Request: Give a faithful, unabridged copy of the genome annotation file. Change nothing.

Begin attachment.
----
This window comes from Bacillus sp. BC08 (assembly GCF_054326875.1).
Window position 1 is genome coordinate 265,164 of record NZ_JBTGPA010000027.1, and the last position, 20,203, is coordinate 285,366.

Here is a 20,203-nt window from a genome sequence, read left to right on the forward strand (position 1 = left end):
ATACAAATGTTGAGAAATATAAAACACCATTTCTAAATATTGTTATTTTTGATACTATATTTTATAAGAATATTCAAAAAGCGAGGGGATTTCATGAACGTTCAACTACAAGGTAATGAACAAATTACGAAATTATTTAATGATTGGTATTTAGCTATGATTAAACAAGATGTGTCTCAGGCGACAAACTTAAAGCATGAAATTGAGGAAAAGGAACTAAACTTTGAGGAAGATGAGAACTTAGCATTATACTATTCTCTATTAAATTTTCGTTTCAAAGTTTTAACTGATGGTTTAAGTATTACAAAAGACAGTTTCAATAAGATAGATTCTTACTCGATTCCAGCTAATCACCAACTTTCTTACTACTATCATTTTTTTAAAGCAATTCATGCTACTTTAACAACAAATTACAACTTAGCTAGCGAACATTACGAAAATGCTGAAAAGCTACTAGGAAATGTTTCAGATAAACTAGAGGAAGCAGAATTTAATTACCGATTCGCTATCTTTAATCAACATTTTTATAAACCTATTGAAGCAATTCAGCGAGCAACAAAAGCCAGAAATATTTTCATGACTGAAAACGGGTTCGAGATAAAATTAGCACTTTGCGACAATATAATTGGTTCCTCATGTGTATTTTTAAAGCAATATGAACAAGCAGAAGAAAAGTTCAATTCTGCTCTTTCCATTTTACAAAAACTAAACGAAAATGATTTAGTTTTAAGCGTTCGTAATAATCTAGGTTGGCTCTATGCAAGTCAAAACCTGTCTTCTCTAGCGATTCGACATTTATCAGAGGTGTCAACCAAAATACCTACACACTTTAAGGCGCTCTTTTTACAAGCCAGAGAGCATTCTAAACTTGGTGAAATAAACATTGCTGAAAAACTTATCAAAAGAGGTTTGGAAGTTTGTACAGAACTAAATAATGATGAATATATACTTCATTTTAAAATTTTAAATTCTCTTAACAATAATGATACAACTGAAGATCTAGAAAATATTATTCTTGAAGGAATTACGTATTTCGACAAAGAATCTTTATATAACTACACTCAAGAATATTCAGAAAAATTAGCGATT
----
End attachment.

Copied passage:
This window comes from Bacillus sp. BC08 (assembly GCF_054326875.1).
Window position 1 is genome coordinate 265,164 of record NZ_JBTGPA010000027.1, and the last position, 20,203, is coordinate 285,366.

Here is a 20,203-nt window from a genome sequence, read left to right on the forward strand (position 1 = left end):
ATACAAATGTTGAGAAATATAAAACACCATTTCTAAATATTGTTATTTTTGATACTATATTTTATAAGAATATTCAAAAAGCGAGGGGATTTCATGAACGTTCAACTACAAGGTAATGAACAAATTACGAAATTATTTAATGATTGGTATTTAGCTATGATTAAACAAGATGTGTCTCAGGCGACAAACTTAAAGCATGAAATTGAGGAAAAGGAACTAAACTTTGAGGAAGATGAGAACTTAGCATTATACTATTCTCTATTAAATTTTCGTTTCAAAGTTTTAACTGATGGTTTAAGTATTACAAAAGACAGTTTCAATAAGATAGATTCTTACTCGATTCCAGCTAATCACCAACTTTCTTACTACTATCATTTTTTTAAAGCAATTCATGCTACTTTAACAACAAATTACAACTTAGCTAGCGAACATTACGAAAATGCTGAAAAGCTACTAGGAAATGTTTCAGATAAACTAGAGGAAGCAGAATTTAATTACCGATTCGCTATCTTTAATCAACATTTTTATAAACCTATTGAAGCAATTCAGCGAGCAACAAAAGCCAGAAATATTTTCATGACTGAAAACGGGTTCGAGATAAAATTAGCACTTTGCGACAATATAATTGGTTCCTCATGTGTATTTTTAAAGCAATATGAACAAGCAGAAGAAAAGTTCAATTCTGCTCTTTCCATTTTACAAAAACTAAACGAAAATGATTTAGTTTTAAGCGTTCGTAATAATCTAGGTTGGCTCTATGCAAGTCAAAACCTGTCTTCTCTAGCGATTCGACATTTATCAGAGGTGTCAACCAAAATACCTACACACTTTAAGGCGCTCTTTTTACAAGCCAGAGAGCATTCTAAACTTGGTGAAATAAACATTGCTGAAAAACTTATCAAAAGAGGTTTGGAAGTTTGTACAGAACTAAATAATGATGAATATATACTTCATTTTAAAATTTTAAATTCTCTTAACAATAATGATACAACTGAAGATCTAGAAAATATTATTCTTGAAGGAATTACGTATTTCGACAAAGAATCTTTATATAACTACACTCAAGAATATTCAGAAAAATTAGCGATT